Monday, 24 October 2016

76th Foot (2)

When I first posted about the 76th Foot in June 2014 (see here) I explained how I intended to paint up two units' worth of figures.  As I explained in that earlier post, in the published "British Grenadier!" scenario books, the 76th appear in two battles: Petersburg (volume 3) and the hypothetical Gloucester Point (volume 2 - a planned but abandoned British break-out attempt from Yorktown).  In the Petersburg scenario, the ratio of 1:15 creates a large unit of 32 figures that is divided into two "wings" of 16 figures each.  In Gloucester Point, there is just one unit of 24 figures.  I decided to paint one "wing" in marching poses and the second "wing" in charging poses, the latter being bulked out to 24 figures to accommodate the Gloucester Point scenario.  So here's that second wing.

I won't repeat the AWI service history of the 76th Foot, which is set out in my previous post.  And needless to say, these are all King's Mountain Miniatures figures.  Bill Nevins' extraordinary commitment to this range means that (together with the Perry range) we are now well served for highlanders.  In fact it's hard to think of what's missing, except skirmishing flank companies, perhaps.  I placed the colours with this "wing", as the relevant figures seemed to me more suited to the charging poses than the marching ones; but you can use them for either.  I mixed in a couple of casualty figures - again, these work for any of the three poses that the KMM figures come in (the third being firing line).  There isn't a charging officer but there is a charging sergeant figure - I've used two of those in this unit.  I can't recall why it's taken me so long to post about this second batch of the 76th.  I think it took me a good while to get around to ordering the colours from GMB (who then delivered very promptly).

24 figures.  Painted January to March 2016.  Flags from GMB.    



I recently took all my highlander figures out of their boxes for a parade. My current tally is this: the 42nd/Black Watch (30 figures); the 84th/Royal Highland Emigrants (18); 3 units of the 71st (18, 18, 24);  2 units of the 76th (16, 24); the "4th combined grenadier battalion" (16); plus 3 mounted officers and 4 casualty figures.   That's 171 highlanders in total (in fact it's 172 if you include the highlander mini-me in the Perry interrogation pack, and I haven't included any of the generals who happened to be Scottish), of which around 115 are wearing some sort of tartan. And I've painted 50-odd highlanders for Bill too. I'm not quite finished - I need a unit of 71st Foot skirmishers for Gloucester Point, and in theory a 16-figure unit of light companies for Briar Creek, but I'll probably give the latter a miss.  Here are a few photos of my collected Jocks (although without the grenadier battalion).  I'm intending to write posts about the three mounted officers shortly.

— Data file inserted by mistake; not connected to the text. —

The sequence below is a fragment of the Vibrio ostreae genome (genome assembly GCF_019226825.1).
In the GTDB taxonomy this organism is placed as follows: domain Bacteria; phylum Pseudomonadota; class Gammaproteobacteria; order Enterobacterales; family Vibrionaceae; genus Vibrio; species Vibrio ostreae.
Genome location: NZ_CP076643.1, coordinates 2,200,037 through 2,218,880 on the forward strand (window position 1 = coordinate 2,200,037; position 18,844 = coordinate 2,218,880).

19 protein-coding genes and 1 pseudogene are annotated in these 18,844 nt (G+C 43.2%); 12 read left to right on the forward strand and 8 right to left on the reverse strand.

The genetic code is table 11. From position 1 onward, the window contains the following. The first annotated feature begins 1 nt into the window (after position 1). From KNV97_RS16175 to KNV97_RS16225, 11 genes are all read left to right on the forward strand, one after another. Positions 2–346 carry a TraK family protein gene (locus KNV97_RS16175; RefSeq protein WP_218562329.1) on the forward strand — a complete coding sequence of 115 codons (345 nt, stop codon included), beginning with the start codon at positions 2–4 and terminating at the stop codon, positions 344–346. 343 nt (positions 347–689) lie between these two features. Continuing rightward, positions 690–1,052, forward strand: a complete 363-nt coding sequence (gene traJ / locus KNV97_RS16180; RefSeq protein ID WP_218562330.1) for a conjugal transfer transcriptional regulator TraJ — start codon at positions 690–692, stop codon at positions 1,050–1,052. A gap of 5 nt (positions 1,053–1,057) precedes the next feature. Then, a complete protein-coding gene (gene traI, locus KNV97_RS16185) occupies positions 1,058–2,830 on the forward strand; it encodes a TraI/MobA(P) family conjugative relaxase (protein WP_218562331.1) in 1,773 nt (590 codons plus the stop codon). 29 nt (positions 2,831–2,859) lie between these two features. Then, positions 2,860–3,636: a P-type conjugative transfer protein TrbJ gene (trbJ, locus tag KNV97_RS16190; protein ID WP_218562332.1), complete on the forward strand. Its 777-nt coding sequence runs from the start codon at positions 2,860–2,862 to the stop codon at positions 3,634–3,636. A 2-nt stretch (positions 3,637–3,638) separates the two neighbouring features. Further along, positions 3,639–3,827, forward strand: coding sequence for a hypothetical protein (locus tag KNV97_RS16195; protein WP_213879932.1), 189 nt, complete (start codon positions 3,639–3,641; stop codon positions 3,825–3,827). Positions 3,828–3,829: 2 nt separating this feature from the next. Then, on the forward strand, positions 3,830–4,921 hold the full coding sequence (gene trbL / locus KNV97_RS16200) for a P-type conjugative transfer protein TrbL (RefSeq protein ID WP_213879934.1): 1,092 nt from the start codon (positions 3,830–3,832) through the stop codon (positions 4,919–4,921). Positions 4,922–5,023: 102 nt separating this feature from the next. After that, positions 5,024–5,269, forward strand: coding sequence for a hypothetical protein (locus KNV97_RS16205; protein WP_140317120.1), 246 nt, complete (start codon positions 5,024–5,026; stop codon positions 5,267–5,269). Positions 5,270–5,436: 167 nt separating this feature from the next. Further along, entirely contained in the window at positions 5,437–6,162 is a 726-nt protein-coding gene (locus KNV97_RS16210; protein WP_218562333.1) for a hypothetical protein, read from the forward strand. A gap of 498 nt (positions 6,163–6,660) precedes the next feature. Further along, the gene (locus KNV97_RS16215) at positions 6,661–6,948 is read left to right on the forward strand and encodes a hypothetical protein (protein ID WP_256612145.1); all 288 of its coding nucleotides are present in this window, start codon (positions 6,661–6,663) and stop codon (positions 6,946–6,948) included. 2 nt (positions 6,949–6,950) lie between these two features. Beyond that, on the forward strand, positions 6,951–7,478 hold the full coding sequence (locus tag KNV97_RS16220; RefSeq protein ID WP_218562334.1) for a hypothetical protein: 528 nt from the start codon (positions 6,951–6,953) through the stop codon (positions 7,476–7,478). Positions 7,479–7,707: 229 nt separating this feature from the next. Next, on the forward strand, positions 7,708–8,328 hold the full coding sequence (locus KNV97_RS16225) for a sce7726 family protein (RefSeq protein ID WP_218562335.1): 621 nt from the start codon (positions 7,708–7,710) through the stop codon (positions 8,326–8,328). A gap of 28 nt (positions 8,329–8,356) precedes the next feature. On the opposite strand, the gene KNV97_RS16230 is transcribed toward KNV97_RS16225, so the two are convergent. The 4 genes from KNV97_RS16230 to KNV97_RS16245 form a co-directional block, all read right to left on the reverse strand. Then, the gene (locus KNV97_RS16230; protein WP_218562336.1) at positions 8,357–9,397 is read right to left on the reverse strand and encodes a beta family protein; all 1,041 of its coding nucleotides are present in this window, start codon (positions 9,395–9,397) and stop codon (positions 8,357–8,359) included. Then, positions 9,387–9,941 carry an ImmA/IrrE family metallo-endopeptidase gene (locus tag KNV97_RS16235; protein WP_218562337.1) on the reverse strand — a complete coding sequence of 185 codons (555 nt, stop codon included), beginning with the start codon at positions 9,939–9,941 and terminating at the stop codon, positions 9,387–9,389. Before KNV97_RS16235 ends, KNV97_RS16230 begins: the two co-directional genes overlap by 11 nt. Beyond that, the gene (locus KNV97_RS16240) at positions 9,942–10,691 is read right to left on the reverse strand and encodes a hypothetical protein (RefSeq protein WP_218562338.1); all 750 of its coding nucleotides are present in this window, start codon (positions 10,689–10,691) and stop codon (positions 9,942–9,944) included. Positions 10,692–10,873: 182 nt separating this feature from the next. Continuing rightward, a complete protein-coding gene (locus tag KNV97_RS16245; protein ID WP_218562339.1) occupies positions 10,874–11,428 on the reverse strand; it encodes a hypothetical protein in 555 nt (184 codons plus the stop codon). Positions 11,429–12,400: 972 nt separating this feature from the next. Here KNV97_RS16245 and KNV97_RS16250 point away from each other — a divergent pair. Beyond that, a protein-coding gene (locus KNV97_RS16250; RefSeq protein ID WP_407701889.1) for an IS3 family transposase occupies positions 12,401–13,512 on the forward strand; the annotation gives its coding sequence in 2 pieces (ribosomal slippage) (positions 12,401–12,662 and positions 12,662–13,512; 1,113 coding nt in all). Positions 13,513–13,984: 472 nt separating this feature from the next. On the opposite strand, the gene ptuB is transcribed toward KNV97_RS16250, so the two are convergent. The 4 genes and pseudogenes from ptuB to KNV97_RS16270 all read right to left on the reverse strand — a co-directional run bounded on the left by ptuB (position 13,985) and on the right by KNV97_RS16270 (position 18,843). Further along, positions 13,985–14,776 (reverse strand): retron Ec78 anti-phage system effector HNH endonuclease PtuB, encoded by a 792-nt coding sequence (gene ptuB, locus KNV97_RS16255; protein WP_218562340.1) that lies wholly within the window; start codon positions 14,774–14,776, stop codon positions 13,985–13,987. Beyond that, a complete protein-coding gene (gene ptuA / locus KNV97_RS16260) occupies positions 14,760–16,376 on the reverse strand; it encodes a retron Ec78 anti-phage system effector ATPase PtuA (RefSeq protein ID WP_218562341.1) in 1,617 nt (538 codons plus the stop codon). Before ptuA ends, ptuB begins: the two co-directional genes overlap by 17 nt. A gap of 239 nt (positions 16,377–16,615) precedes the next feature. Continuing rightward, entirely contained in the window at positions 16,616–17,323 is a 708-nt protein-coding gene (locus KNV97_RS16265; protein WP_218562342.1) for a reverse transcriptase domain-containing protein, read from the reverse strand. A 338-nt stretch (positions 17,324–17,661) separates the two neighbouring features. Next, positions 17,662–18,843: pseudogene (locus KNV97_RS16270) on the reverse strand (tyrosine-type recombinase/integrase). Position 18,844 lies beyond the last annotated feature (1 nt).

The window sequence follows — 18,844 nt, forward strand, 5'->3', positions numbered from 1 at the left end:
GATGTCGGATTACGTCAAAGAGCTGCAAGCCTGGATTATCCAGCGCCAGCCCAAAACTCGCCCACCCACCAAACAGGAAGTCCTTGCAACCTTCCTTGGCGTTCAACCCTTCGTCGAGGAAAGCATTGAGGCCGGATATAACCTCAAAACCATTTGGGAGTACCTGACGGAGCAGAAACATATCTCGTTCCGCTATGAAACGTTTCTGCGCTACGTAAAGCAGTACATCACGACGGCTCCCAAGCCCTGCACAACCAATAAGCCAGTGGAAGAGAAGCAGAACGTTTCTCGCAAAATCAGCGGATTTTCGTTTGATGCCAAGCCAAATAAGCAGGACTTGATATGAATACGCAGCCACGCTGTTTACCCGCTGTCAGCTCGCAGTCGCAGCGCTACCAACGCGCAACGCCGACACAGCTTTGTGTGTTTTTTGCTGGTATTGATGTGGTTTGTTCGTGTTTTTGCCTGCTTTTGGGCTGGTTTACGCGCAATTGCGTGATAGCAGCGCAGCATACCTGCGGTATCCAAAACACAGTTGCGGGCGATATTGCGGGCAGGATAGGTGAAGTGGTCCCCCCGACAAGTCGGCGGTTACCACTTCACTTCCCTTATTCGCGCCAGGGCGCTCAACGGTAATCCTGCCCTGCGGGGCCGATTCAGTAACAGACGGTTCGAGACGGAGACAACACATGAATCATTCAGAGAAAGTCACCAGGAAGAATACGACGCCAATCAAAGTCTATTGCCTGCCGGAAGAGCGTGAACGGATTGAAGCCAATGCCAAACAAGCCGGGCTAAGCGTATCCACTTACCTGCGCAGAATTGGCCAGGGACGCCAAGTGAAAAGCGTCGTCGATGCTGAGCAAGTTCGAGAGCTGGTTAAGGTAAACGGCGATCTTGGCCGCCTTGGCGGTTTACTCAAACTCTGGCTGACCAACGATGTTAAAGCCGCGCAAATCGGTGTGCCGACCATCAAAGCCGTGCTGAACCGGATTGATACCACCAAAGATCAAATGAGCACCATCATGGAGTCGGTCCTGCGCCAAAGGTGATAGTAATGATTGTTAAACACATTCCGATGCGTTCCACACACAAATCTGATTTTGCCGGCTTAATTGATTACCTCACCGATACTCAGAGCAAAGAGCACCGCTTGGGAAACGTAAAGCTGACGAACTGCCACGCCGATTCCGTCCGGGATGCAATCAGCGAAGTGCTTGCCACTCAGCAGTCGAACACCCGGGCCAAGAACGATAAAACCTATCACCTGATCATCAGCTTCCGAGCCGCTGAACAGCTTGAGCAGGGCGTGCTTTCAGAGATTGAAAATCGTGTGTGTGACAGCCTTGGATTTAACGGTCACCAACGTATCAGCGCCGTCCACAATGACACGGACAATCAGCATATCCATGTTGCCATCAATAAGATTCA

Thursday, 20 October 2016

Butler's Rangers

John Butler (1728–1796) lived in the Mohawk Valley from his early teens and became highly proficient in the local Indian languages.  This led to his employment as an officer in the Indian Department during the French & Indian War.  After the war he became a substantial landowner and retained close links to the Indian Department.  He also became a lieutenant-colonel in the Tryon County Militia (of which Nicholas Herkimer was Brigadier-General) but when the AWI broke out he remained loyal to Britain and moved to Canada.  He helped mobilise up-state New York's Indians to support the Saratoga campaign and Butler participated in the battle of Oriskany.  He was then promoted  lieutenant-colonel for a second time and given authority to raise his own regiment.  This unit became known as Butler's Rangers and ultimately comprised ten companies of around 60 men each. 

Butler's Rangers earned notoriety for their participation, along with their Indian allies, in the "Wyoming Valley Massacre" of July 1778, so named because of the alleged killing and torturing of Patriot prisoners and the subsequent destruction of much property, and then the "Cherry Valley Massacre" of December 1778 which saw the killing of civilians as well as militia.  The violent actions in the Mohawk Valley of loyalist units like Butler's Rangers and the Iroquois who had sided with the Crown prompted the Sullivan Expedition of 1779.  George Washington's orders to General John Sullivan demonstrate the ferocity of the fighting in the region:

"The Expedition you are appointed to command is to be directed against the hostile tribes of the Six Nations of Indians, with their associates and adherents. The immediate objects are the total destruction and devastation of their settlements, and the capture of as many prisoners of every age and sex as possible. It will be essential to ruin their crops now in the ground and prevent their planting more.
I would recommend, that some post in the center of the Indian Country, should be occupied with all expedition, with a sufficient quantity of provisions whence parties should be detached to lay waste all the settlements around, with instructions to do it in the most effectual manner, that the country may not be merely overrun, but destroyed.
But you will not by any means listen to any overture of peace before the total ruinment of their settlements is effected. Our future security will be in their inability to injure us and in the terror with which the severity of the chastisement they receive will inspire them."